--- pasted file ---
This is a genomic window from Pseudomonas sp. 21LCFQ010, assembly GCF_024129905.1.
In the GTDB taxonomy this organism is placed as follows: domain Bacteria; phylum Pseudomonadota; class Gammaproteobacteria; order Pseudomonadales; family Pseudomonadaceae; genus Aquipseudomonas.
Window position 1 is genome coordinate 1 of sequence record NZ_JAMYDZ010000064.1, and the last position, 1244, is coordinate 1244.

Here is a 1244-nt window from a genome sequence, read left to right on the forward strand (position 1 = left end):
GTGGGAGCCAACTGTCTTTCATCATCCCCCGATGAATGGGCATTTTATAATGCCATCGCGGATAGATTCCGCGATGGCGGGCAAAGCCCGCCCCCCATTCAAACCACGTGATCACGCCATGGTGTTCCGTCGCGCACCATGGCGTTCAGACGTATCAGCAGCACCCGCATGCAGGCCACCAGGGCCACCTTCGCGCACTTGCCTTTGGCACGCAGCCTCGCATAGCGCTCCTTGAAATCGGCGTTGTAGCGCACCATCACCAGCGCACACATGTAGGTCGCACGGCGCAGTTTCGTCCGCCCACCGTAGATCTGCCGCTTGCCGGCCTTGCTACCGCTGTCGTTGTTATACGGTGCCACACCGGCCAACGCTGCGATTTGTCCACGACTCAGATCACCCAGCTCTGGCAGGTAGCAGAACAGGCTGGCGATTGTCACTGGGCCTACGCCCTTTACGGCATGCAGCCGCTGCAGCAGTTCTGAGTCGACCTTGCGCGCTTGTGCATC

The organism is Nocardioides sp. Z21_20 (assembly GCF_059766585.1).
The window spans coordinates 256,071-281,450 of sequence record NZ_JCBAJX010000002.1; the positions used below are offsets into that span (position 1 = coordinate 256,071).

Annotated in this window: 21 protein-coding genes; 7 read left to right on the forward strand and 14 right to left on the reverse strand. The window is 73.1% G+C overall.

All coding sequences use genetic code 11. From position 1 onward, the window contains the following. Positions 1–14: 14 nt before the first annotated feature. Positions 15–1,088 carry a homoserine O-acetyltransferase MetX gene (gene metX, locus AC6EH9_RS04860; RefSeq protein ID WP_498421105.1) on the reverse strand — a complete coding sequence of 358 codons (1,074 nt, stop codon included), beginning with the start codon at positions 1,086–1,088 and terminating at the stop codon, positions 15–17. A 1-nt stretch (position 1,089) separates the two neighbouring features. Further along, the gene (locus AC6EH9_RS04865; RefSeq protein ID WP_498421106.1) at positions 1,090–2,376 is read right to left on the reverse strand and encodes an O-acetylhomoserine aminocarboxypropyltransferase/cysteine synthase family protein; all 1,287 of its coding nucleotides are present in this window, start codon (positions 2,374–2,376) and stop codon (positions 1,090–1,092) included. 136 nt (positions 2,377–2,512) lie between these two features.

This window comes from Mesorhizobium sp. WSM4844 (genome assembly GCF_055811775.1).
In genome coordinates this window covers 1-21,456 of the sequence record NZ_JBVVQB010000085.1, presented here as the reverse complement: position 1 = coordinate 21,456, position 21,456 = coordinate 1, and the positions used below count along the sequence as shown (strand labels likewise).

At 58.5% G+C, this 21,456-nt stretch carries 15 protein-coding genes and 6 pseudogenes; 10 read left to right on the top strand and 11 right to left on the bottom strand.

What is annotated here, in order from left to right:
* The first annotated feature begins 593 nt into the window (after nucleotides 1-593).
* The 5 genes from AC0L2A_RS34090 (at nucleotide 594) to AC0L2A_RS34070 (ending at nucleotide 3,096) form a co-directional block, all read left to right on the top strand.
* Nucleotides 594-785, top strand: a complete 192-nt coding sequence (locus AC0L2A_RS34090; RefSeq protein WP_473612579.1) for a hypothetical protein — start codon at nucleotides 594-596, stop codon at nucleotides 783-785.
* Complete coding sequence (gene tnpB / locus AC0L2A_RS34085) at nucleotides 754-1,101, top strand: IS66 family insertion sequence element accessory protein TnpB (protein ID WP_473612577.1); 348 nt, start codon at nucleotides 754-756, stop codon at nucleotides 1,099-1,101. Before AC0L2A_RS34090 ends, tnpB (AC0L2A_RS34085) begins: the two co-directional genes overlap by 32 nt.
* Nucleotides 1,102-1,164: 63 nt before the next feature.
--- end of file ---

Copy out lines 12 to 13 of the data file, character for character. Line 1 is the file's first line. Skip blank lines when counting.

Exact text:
At 58.5% G+C, this 21,456-nt stretch carries 15 protein-coding genes and 6 pseudogenes; 10 read left to right on the top strand and 11 right to left on the bottom strand.

What is annotated here, in order from left to right: